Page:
Malcolm Gordon, from the University of California Los Angeles, has been intrigued by the effects of disease on animal ecology for more than half a century. Gordon remembers debating the issue with one of the founders of island biogeography, Bob MacArthur, while he was a graduate student at Yale 50 years ago. ‘We used to discuss the role of disease in terms of animal ecology and to what extent diseases were important factors in determining where animals occur, how many are there and what the densities are,’ remembers Gordon. Recognising the effect of disease at this time of unprecedented environmental change, Gordon invited Laura Mydlarz and her colleagues Elizabeth McGinty and Drew Harvell to review the condition of coral reefs and their responses to climate warming and disease.

Reviewing the disastrous impact of rising temperatures and emerging diseases on coral populations (p. 934), Mydlarz and her colleagues state that ‘the crux of both coral susceptibility and resilience to warming lies in holobiont and symbiont physiological responses to temperature, UV and pathogens’. Defences, such as fluorescent proteins that protect coral animals and their algal lodgers from radiation, heat shock responses and cellular immunity to disease, offer some protection. Mydlarz also points out that despite some catastrophic bleaching events, corals have been able to switch to heterotrophic food intake after losing their algal symbionts and have even been able to repopulate their lost algal community with more thermally robust species. Equipped with innate immune systems, some corals have also been able to withstand diseases that plague other species. ‘Researchers are finding indications of resistance and resilience, and in some instances recovery, growth, acclimation and possible adaptation,’ say Mydlarz and her colleagues. However, the trio also point out that 33% of coral species currently face possible extinction and suspect that ‘it is unlikely that even the compensatory factors outlined here will allow for the survival of intact coral reef systems during upcoming rapid climate changes’.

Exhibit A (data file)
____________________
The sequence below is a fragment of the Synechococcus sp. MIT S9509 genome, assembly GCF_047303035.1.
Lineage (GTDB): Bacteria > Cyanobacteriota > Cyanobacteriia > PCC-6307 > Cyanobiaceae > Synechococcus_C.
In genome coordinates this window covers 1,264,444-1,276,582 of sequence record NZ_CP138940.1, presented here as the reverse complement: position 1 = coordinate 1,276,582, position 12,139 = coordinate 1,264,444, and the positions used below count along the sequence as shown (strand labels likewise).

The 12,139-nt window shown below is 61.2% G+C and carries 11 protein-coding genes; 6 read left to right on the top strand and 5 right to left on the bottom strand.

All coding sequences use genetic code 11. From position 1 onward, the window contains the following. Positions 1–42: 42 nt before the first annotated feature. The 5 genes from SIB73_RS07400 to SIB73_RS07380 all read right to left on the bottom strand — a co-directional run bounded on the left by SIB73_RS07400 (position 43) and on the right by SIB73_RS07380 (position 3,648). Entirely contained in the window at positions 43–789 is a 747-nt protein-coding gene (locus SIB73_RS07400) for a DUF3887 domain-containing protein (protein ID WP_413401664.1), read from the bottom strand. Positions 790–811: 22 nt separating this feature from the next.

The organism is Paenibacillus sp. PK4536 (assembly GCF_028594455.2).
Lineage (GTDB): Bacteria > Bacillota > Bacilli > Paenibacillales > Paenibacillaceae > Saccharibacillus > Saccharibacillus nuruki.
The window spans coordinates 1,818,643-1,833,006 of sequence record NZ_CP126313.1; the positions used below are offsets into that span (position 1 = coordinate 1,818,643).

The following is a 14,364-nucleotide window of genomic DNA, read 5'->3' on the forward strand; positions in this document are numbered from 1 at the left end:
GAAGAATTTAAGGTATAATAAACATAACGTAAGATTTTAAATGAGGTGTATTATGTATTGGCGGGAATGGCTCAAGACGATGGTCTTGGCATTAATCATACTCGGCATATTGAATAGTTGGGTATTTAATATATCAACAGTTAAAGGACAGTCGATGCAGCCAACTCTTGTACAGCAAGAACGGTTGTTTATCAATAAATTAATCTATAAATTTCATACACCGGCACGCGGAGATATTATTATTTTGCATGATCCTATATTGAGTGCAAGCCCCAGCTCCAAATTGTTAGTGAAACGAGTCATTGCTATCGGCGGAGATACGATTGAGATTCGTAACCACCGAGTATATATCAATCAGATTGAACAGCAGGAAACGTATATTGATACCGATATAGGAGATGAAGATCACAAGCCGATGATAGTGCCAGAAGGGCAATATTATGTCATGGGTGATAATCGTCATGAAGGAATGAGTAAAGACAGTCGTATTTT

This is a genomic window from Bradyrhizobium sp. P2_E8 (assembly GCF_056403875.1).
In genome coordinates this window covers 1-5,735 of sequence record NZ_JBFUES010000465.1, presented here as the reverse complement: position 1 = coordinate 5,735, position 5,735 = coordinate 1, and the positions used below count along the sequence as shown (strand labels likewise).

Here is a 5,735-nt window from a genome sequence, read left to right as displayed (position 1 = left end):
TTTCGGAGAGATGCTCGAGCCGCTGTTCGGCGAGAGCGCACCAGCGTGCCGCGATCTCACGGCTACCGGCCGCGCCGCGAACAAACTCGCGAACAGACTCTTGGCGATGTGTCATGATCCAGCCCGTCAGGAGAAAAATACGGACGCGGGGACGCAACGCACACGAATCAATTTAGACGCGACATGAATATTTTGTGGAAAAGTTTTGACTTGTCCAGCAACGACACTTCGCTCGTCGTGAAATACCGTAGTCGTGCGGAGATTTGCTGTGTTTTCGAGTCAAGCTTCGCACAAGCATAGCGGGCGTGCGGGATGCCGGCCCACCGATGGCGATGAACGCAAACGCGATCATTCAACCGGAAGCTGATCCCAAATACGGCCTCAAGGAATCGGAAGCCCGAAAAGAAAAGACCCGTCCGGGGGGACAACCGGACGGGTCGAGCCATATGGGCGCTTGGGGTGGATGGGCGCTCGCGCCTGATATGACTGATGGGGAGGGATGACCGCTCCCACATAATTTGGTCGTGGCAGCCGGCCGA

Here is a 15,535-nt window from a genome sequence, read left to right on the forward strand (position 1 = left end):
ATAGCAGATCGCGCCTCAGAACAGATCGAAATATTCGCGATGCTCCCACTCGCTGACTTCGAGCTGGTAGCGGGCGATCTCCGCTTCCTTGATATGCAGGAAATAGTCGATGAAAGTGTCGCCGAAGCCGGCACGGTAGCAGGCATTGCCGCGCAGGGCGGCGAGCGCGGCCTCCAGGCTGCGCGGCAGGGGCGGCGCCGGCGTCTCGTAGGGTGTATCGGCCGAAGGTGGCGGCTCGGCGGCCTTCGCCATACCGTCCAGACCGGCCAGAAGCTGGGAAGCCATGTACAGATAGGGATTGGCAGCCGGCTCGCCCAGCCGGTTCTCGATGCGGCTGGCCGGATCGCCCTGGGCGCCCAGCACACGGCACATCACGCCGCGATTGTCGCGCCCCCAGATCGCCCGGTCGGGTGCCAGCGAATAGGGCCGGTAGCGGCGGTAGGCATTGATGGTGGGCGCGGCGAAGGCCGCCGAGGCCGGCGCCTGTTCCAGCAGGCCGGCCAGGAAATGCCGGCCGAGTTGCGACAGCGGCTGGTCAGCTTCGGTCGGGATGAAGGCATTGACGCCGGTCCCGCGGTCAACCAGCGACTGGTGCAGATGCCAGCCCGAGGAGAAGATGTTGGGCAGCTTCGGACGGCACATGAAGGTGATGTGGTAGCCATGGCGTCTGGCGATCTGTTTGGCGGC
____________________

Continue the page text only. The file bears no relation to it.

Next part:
Climate change is also predicted to impact vector-borne diseases and their episystems in equally dramatic ways. According to Walter Tabachnick, from the University of Florida Medical Entomology Laboratory, vector-borne diseases are extremely sensitive to climate change and he says that ‘vector-borne diseases can serve as the “canary in the mine” as a first alert of changes due to climate,’ (p. 946). However, predicting changes in disease distributions and epidemic outbreaks is going to raise a significant challenge. Outlining the close relationships between vector-borne diseases and their environment, Tabachnick discusses the effects that climate can have at various levels in vector-borne disease systems. Focusing on two key examples, Bluetongue virus and West Nile virus, Tabachnick emphasizes the complexity of vector-borne disease episystems. He points out that there are many possible causes for the emergence of either disease in their new locations, and the role of climate is uncertain. However, since climate is an important component of these systems, in order to predict future events, it is essential that we better understand the ‘mechanisms controlling and influencing specific components of the complex vector—pathogen—host cycle,’ says Tabachnick.